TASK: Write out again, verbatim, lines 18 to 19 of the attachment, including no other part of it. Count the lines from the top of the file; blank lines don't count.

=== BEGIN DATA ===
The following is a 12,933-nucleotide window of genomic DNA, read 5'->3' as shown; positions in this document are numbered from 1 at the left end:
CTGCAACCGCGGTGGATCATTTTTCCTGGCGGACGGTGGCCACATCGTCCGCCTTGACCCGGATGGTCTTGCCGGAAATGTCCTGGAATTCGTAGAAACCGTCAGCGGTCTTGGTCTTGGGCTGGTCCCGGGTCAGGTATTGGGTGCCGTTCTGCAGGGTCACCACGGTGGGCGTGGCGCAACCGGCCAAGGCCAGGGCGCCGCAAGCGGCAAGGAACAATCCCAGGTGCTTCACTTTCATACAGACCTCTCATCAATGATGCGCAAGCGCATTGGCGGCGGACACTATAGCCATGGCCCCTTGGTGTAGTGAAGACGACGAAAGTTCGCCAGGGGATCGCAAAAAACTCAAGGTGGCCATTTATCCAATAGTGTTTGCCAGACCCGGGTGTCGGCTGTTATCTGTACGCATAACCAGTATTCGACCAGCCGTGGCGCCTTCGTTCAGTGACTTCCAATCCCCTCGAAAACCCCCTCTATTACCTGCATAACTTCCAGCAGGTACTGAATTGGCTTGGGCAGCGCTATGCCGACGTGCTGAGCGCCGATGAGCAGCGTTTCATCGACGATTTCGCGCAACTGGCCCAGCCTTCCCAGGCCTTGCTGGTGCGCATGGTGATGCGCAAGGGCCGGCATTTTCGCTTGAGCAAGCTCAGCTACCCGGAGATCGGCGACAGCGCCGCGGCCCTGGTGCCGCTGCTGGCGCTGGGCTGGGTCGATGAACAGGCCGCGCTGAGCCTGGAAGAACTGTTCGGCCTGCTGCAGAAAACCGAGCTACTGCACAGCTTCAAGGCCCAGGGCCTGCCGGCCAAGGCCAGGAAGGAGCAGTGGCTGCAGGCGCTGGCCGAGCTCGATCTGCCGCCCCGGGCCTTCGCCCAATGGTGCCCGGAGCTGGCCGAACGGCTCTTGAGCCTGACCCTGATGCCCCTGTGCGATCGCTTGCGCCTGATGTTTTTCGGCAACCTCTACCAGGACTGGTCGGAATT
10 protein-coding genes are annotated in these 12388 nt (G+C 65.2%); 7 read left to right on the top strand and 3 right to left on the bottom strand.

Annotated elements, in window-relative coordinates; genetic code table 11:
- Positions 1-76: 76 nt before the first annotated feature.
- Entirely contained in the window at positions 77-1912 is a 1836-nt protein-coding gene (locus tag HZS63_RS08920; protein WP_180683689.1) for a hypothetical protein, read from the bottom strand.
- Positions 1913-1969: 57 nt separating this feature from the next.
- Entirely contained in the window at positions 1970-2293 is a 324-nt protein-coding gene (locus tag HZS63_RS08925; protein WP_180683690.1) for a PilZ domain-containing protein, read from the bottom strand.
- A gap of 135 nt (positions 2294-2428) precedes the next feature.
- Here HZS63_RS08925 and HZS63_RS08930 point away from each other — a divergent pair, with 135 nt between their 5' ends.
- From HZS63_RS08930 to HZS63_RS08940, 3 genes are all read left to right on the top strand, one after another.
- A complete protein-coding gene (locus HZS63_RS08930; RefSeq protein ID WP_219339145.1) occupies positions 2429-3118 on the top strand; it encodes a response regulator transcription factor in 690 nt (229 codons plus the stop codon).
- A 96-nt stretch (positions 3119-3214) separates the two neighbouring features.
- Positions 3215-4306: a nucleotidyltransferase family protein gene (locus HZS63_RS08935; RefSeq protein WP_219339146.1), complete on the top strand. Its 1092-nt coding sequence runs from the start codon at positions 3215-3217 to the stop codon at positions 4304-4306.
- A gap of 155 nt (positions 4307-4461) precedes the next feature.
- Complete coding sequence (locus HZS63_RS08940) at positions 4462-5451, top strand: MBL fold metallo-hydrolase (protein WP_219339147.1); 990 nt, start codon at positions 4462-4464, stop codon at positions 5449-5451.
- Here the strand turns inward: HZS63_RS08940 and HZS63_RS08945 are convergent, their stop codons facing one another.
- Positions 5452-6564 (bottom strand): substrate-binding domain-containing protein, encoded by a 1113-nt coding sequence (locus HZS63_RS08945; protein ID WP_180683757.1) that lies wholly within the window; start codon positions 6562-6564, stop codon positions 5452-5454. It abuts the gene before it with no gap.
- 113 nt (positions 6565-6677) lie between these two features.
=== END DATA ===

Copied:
- Positions 5452-6564 (bottom strand): substrate-binding domain-containing protein, encoded by a 1113-nt coding sequence (locus HZS63_RS08945; protein ID WP_180683757.1) that lies wholly within the window; start codon positions 6562-6564, stop codon positions 5452-5454. It abuts the gene before it with no gap.
- 113 nt (positions 6565-6677) lie between these two features.